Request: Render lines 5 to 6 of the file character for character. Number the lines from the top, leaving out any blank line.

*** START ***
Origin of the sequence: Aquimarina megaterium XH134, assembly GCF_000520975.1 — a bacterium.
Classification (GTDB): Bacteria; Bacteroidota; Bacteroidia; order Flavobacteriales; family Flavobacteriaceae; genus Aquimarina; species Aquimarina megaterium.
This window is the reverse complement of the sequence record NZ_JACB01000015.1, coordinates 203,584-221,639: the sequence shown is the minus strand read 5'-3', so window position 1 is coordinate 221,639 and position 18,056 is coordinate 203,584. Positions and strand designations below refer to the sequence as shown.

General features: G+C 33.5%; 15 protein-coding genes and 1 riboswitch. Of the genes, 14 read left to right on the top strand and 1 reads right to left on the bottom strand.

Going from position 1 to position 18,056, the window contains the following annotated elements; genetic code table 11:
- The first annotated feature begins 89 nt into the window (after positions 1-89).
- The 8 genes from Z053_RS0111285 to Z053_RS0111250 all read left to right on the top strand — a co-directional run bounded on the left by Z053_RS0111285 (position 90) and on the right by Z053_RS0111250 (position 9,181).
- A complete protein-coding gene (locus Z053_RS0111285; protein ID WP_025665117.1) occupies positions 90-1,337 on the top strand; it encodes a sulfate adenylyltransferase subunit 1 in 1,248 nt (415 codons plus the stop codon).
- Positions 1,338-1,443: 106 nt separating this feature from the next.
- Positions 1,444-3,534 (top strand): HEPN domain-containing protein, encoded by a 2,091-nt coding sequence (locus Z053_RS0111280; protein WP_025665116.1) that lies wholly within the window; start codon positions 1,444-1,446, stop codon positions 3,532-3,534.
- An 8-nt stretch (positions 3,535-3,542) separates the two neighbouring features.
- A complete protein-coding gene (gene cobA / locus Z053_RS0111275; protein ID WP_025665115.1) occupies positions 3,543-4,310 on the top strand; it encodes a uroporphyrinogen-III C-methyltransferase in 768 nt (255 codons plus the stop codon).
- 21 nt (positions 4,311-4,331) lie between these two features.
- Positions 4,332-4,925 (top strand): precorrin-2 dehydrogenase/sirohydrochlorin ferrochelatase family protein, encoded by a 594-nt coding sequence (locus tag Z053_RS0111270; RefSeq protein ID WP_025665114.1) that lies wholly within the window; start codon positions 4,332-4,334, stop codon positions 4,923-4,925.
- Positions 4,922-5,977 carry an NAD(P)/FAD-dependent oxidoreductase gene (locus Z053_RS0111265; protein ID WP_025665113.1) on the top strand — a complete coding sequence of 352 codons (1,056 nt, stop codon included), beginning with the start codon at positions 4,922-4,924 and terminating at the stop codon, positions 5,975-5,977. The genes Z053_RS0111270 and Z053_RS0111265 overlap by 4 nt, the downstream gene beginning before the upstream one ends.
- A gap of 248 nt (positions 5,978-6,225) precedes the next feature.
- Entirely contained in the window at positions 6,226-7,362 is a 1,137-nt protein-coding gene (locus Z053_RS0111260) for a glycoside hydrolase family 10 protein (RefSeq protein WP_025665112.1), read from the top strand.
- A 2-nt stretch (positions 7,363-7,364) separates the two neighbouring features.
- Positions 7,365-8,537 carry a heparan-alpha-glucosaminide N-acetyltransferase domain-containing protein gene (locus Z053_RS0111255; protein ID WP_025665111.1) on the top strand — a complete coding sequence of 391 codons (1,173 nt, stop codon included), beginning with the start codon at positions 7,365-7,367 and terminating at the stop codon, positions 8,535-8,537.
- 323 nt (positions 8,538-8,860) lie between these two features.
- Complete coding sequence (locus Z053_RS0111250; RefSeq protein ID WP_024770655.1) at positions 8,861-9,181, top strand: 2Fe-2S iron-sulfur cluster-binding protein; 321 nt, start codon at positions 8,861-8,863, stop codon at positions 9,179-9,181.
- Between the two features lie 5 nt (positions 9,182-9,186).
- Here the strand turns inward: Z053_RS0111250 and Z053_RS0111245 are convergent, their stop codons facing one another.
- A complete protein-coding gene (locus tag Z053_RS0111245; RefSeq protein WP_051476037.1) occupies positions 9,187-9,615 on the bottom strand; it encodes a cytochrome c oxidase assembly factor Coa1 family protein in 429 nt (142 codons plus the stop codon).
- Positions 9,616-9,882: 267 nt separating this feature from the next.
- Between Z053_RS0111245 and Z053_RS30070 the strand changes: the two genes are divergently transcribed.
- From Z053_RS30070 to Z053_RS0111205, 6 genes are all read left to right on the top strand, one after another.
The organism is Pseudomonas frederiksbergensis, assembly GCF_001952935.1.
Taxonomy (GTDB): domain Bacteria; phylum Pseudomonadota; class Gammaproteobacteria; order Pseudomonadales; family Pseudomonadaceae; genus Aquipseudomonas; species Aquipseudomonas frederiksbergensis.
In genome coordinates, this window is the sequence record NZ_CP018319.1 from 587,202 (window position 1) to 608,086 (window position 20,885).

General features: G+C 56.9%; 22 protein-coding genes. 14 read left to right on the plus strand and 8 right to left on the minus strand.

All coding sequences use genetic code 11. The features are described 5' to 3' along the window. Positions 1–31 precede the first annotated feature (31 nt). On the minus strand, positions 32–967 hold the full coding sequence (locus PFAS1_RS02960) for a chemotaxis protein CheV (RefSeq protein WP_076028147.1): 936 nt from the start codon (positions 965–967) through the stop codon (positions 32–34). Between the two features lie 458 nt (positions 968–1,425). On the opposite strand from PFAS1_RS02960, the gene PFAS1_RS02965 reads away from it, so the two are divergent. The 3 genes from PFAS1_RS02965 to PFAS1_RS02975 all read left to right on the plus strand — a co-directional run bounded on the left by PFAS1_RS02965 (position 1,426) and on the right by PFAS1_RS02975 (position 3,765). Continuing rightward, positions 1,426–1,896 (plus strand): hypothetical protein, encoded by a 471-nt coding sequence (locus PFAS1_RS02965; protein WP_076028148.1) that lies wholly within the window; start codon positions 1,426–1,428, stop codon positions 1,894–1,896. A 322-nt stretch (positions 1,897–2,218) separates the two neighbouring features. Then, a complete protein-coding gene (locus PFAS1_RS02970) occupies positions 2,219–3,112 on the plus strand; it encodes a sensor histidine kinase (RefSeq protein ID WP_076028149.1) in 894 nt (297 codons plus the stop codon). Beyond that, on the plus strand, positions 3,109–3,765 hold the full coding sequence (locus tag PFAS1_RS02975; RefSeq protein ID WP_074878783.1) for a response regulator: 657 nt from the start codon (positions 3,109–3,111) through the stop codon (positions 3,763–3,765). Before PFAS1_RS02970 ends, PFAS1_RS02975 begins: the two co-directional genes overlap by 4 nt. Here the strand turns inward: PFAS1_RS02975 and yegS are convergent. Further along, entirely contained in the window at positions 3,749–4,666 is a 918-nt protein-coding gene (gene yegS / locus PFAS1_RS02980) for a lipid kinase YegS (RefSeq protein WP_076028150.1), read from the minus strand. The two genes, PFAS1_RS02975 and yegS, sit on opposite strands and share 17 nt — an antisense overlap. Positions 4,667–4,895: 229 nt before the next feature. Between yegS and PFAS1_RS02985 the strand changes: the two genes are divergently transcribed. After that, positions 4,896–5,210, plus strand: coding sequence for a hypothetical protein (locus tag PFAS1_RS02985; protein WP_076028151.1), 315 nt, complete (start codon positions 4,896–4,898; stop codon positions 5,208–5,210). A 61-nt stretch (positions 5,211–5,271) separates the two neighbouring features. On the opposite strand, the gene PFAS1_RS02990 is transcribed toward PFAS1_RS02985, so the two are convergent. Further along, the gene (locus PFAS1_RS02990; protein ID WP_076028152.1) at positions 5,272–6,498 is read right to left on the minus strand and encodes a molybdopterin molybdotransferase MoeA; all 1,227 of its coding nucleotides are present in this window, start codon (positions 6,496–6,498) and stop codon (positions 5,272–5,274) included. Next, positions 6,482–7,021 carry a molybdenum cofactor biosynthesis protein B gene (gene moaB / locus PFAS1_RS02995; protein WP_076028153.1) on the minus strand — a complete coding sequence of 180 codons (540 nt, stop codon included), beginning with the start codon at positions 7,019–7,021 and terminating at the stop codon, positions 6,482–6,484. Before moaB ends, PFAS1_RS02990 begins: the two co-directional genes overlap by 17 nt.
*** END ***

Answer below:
Going from position 1 to position 18,056, the window contains the following annotated elements; genetic code table 11:
- The first annotated feature begins 89 nt into the window (after positions 1-89).